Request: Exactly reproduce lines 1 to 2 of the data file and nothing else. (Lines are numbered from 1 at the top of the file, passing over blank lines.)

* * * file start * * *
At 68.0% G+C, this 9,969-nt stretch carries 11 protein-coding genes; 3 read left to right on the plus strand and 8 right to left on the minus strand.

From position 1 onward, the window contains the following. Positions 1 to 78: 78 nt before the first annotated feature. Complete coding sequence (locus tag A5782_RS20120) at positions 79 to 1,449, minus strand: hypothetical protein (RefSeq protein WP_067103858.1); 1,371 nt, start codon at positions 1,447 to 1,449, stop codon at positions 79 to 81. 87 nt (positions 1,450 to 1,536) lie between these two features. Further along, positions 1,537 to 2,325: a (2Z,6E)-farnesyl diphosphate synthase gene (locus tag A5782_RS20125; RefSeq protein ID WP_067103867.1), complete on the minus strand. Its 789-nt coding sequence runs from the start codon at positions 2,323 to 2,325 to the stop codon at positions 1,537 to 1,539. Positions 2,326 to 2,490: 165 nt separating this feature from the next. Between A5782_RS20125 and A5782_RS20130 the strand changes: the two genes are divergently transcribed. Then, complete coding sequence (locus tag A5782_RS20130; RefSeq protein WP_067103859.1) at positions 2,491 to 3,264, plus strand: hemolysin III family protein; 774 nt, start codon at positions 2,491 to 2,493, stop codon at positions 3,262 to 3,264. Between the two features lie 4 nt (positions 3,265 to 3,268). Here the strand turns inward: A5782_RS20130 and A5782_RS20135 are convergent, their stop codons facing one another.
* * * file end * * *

At 68.0% G+C, this 9,969-nt stretch carries 11 protein-coding genes; 3 read left to right on the plus strand and 8 right to left on the minus strand.

From position 1 onward, the window contains the following. Positions 1 to 78: 78 nt before the first annotated feature. Complete coding sequence (locus tag A5782_RS20120) at positions 79 to 1,449, minus strand: hypothetical protein (RefSeq protein WP_067103858.1); 1,371 nt, start codon at positions 1,447 to 1,449, stop codon at positions 79 to 81. 87 nt (positions 1,450 to 1,536) lie between these two features. Further along, positions 1,537 to 2,325: a (2Z,6E)-farnesyl diphosphate synthase gene (locus tag A5782_RS20125; RefSeq protein ID WP_067103867.1), complete on the minus strand. Its 789-nt coding sequence runs from the start codon at positions 2,323 to 2,325 to the stop codon at positions 1,537 to 1,539. Positions 2,326 to 2,490: 165 nt separating this feature from the next. Between A5782_RS20125 and A5782_RS20130 the strand changes: the two genes are divergently transcribed. Then, complete coding sequence (locus tag A5782_RS20130; RefSeq protein WP_067103859.1) at positions 2,491 to 3,264, plus strand: hemolysin III family protein; 774 nt, start codon at positions 2,491 to 2,493, stop codon at positions 3,262 to 3,264. Between the two features lie 4 nt (positions 3,265 to 3,268). Here the strand turns inward: A5782_RS20130 and A5782_RS20135 are convergent, their stop codons facing one another.